Hailed as "the most significant individual contributor to Hawaiian art in the 20th century" and "without question the greatest interpreter of the Hawaiian figure," Madge Tennent (1889-1972) was born Madeline Grace Cook in Dulwich, England. When she was five, she moved with her family to Cape Town, South Africa. At the age of twelve, she entered an art school in Cape Town, and the following year her parents, who recognized and encouraged her talent, moved to Paris to enable Madeline to study there. In Paris, she studied figure drawing under William Bouguereau, an experience that laid the technical foundation for her later figural drawings and paintings. She and her family subsequently returned to South Africa, and after her marriage in 1915 to Hugh Cowper Tennent, she relocated to his native New Zealand. In 1917 they moved to British Samoa, where Tennent started her love affair with the Polynesian people.
While on leave in Australia, she studied with Julian Ashton “and learned,” she said, “to draw for the very first time." Julian Ashton founded the Sydney Art School in 1890. He was an ardent disciple of Impressionist painting and claimed to have executed the first plein air landscape in Australia. In 1923, the Tennents left Samoa to go to England, stopping in Honolulu en route. They were entranced with the Hawaiian Islands and decided to stay. In those early years, Madge Tennent helped to support her family by taking commissions to paint and draw portraits of children. A friend’s gift of a book on Gauguin set her on an artistic course that lasted 50 years, during which she portrayed Hawaiian women in an innovative style that became increasingly individualized and unique.
As an artist in her own right, Tennent was active in Hawai’i from the late 1920s until the 1960s. “The Hawaiians are really to me the most beautiful people in the world," she once said, “no doubt about it – the Hawaiian is a piece of living sculpture”. Using grand swirls of oil, Tennent portrayed Hawaiian women as solidly fleshed and majestic – larger than life – capturing in rhythmic forms the very essence of their being. They are strong, serene and proud. Her method of working with impasto – applying thick layers of paint to achieve a graceful, perfectly balanced composition – is evident in works such as Lei Queen Fantasia. Everything on the canvas whirls. The paint is applied in whirls in what might be called the “Tennent whirl” – the colors bright and luminous. Tennent envisioned Hawaiian Kings and Queens as having descended from Gods of heroic proportion, intelligent and brave, bearing a strong affinity to the Greeks in their legends and persons. She was criticized for her portrayal of larger size women but to her Hawaiian women fulfilled the standards of classic Greek Beauty.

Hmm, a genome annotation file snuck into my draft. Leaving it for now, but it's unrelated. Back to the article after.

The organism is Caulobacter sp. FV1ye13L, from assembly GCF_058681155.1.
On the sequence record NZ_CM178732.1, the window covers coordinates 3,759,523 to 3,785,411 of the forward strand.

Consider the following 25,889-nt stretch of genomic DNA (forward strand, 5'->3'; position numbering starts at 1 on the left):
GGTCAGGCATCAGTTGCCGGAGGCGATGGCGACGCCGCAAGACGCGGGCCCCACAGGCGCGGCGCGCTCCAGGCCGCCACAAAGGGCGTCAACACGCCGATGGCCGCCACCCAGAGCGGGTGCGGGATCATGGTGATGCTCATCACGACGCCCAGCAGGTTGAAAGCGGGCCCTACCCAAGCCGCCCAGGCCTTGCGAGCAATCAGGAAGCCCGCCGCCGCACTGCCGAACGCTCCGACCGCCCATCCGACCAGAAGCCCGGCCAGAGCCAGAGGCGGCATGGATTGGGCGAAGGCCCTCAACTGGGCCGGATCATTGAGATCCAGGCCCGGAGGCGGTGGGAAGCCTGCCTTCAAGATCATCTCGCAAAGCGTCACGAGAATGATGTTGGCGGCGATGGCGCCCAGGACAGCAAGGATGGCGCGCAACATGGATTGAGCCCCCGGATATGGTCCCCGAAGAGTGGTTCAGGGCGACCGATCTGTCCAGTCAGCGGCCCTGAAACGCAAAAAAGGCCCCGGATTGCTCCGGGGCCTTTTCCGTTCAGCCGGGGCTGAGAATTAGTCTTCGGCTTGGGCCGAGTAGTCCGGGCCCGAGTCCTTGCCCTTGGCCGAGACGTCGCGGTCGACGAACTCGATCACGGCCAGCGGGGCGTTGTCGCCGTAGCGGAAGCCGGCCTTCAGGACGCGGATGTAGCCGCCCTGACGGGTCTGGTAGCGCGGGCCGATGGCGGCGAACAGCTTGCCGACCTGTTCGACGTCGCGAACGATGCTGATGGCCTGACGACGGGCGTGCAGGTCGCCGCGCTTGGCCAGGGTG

Working at a pivotal juncture in modern Hawaiian history, Madge Tennent fueled the advent of Hawaiian Modernism through both her own creative endeavors and unrelenting enthusiasm. Freely traversing media and techniques, she became a champion of the avant-garde and a driving force among Hawaii's visual artists. Among other undertakings, she was president of The Seven, a coalition of woman artists that included Juanita Vitousek and Juliette May Fraser, and with Isami Doi co-founded the Hawaiian Mural Guild. Tennent also lectured on art history and offered studio workshops at the Honolulu Academy of Arts, inspiring an emergent generation of island-born modern artists. A frequent exhibitor both at home and abroad, Tennent rapidly became Hawaii’s most visible presence on the global stage, mounting successful one-woman shows in Auckland, Cairo, Chicago, London, Los Angeles, Paris, Philadelphia, San Francisco, and Sydney. This whirlwind of activity turned on an unwavering ideology: “To paint without thought of pleasing, to keep faith with my furthest discrimination in Art, and to make no compromise aesthetically.”
In 2005, Hawai'i Preparatory Academy was chosen by the Trustees of the Tennent Art Foundation, founded in 1954 by Madge Tennent herself, to become the caretaker of the collection. It is the world's largest intact body of Tennent's work.
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